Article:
In a week of plenty of bad news, it was heartening to find out that the FDA approved the first-ever vaccine to treat cancer. The treatment is called Provenge, and was developed by a small company named Dendrion for the treatment of advanced prostate cancer.
How it works: by growing the ‘harmless’ part of a tumour cell extracted from an affected person and mixing it with a special cell called a ‘dendritic cell’ in the lab, several antigens are produced which is then injected back into the affected person. This then alerts the person’s immune system to the presence of these foreign antigens, causing it to attack just the cancer cells, leaving alone the normal cells.
Why did I say there’s a lot of hype? Well, most news reports called it an anti-cancer vaccine, giving many the impression that it was a cure or that it could prevent cancer. Nothing can be further than the truth. Firstly, its meant only for prostate cancer (read,men only) and even then its for advanced prostate cancer (read, terminal). All it does is it gives an additional survival time of 4 months.(1)
And the cost? Dendrion announced that it will charge US$93,000 per patient, because, get this, it assumed that people will pay US$23,000 for every extra month of life based on current costs of other cancer drugs. Read more here. At this price, it would be out of reach to many, taking into consideration that insurance companies have not yet confirmed that they would underwrite the costs.
By the way, if we’re talking about anti-cancer vaccines, there are several already on the market – a typical example is Gardasil, used to prevent cancer of the cervix. Provenge is the first therapeutic vaccine – the first vaccine used for treatment, and not prevention.
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If your doctor were to recommend a jab or a pill that will prevent you getting some cancers, would you? Its surprising, but not everyone would take it up!
The truth is that there are quite a few readily available and relatively inexpensive ways which have been proven to prevent some cancers.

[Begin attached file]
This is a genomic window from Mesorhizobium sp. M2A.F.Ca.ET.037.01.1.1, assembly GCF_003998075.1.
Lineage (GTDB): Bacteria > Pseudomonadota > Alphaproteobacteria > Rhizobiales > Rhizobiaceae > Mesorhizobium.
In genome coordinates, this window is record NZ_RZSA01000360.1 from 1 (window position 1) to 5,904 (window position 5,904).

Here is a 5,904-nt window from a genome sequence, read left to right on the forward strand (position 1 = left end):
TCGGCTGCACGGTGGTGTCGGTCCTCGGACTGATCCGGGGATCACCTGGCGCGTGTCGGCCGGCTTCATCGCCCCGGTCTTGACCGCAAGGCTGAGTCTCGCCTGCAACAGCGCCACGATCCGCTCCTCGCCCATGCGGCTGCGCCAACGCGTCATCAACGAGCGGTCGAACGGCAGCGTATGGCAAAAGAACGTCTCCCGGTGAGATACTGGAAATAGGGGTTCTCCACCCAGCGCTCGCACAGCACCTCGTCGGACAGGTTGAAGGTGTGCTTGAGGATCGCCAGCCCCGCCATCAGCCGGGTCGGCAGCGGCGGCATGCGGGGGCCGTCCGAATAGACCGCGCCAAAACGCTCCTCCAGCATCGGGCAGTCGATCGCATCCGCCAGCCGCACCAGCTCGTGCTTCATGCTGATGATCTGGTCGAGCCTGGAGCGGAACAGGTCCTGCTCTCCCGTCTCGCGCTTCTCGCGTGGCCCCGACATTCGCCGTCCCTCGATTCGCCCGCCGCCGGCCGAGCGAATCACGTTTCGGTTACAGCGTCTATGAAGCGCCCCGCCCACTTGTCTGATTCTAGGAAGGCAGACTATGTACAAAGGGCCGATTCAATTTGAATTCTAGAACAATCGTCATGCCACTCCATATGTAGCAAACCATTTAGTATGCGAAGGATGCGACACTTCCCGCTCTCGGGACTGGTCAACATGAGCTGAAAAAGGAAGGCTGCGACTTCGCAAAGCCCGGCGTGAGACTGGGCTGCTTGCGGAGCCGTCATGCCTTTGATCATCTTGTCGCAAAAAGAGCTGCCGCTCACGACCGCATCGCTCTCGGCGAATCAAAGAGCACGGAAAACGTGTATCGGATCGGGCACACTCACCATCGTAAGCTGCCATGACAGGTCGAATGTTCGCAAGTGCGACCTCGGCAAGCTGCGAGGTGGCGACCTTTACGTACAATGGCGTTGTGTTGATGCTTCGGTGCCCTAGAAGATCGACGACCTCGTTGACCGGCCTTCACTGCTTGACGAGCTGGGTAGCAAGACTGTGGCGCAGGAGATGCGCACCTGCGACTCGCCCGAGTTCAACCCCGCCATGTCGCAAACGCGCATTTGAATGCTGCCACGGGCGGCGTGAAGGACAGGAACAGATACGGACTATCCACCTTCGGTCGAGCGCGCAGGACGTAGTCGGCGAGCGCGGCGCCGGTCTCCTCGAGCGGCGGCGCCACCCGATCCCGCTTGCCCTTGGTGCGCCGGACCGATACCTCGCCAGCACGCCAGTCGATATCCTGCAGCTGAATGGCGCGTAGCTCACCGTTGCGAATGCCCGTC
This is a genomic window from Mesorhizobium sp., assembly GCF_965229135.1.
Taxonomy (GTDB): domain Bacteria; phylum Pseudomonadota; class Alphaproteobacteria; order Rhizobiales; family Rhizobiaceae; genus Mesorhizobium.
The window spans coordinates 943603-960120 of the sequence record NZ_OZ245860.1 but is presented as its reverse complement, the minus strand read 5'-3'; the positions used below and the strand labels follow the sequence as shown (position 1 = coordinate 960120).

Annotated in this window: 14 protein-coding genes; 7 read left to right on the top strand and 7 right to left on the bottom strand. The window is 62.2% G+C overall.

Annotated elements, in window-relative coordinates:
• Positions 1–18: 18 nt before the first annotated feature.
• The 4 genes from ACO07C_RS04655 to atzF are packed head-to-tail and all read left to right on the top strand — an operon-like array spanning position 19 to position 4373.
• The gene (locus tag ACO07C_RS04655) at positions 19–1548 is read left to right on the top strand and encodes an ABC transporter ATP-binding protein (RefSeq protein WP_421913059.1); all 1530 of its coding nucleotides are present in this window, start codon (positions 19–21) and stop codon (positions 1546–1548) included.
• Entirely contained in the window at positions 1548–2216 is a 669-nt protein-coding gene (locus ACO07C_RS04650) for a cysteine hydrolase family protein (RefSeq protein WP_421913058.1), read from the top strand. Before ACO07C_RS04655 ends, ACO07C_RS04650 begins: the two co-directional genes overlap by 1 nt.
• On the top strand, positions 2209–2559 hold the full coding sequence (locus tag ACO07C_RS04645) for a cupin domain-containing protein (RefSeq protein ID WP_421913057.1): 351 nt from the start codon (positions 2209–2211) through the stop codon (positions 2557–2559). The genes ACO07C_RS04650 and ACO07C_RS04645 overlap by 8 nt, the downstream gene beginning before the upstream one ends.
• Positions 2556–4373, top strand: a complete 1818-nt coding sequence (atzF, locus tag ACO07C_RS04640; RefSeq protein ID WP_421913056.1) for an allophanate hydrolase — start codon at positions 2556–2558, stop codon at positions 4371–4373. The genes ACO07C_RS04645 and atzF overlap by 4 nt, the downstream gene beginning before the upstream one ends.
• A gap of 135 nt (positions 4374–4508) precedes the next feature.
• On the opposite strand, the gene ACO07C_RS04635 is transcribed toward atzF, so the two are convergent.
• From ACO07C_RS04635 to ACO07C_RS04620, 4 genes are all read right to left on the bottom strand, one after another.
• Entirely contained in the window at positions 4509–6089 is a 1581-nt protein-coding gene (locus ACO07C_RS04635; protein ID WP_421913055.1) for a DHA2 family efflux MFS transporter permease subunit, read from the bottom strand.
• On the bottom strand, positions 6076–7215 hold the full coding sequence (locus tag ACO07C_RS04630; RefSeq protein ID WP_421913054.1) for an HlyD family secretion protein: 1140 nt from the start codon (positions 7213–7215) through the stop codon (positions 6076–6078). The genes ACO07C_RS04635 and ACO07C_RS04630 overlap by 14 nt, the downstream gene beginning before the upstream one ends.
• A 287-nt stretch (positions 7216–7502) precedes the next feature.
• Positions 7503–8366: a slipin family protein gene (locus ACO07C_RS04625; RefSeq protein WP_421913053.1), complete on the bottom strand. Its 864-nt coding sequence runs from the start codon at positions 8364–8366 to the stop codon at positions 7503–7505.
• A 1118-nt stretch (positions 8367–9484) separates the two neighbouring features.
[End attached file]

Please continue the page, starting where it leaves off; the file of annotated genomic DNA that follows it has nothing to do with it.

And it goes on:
Take for instance stomach cancer, the second most common cause of death among cancer-sufferers. It is now known that a cause of stomach cancer is a bug well-known for causing stomach and duodenal ulcers, called Helicobacter pylori (H pylori). Now, researchers have shown that if they were to eliminate this bacteria from those suffering from early stages of this cancer, they were able to effect a cure. Read more of this here. Eliminating H pylori from the stomach involves swallowing a 2-week course of antibiotics.
Primary liver cancer, the fifth most common cancer in the world, is a deadly cancer for which the outlook is bad as, by the time someone has symptoms, the cancer is far-advanced and has spread to other organs. Again, a bug – the hepatitis B virus-has been identified to be the cause in 50% of primary liver cancers aka hepatocellular carcinoma, aka hepatoma. To prevent the virus from entering your body, one needs to immunise oneself by receiving three jabs of the Hepatitis B vaccine.
Latest research on prostate cancer seems to indicate that taking finasteride(Proscar) may prevent this cancer.
There are many other ways that specific cancers can be prevented, some of them anecdotal. Heard of the complementary herbal medicine, the Chinese mushroom, Lingzhi ? I met a cancer survivor last night who swears this herb provided the cure and not the treatment at Sloan-Kettering! As to whether daily consumption of this herb will actually prevents cancer..well,there’s no strong evidence at the moment, for sure. The role of foods too must not be dismissed.
However, my attention was recently drawn to a news report about high-risk women who refused to take a pill a day known to be effective in preventing breast cancer. A woman is considered to be at high risk for breast cancer if she is over 40 and has a mother, sister or daughter with the disease, or has a history of atypical cells on a breast biopsy. A pill, tamoxifen, has been proven to be effective in preventing breast cancer in such women, but there are many who will not take it for fear of the side-effects (which are many but not as serious as actually getting the cancer). See here.
In cases like this, human psychology is to be blamed – people are more concerned about losing a little bit than they are about gaining something more.
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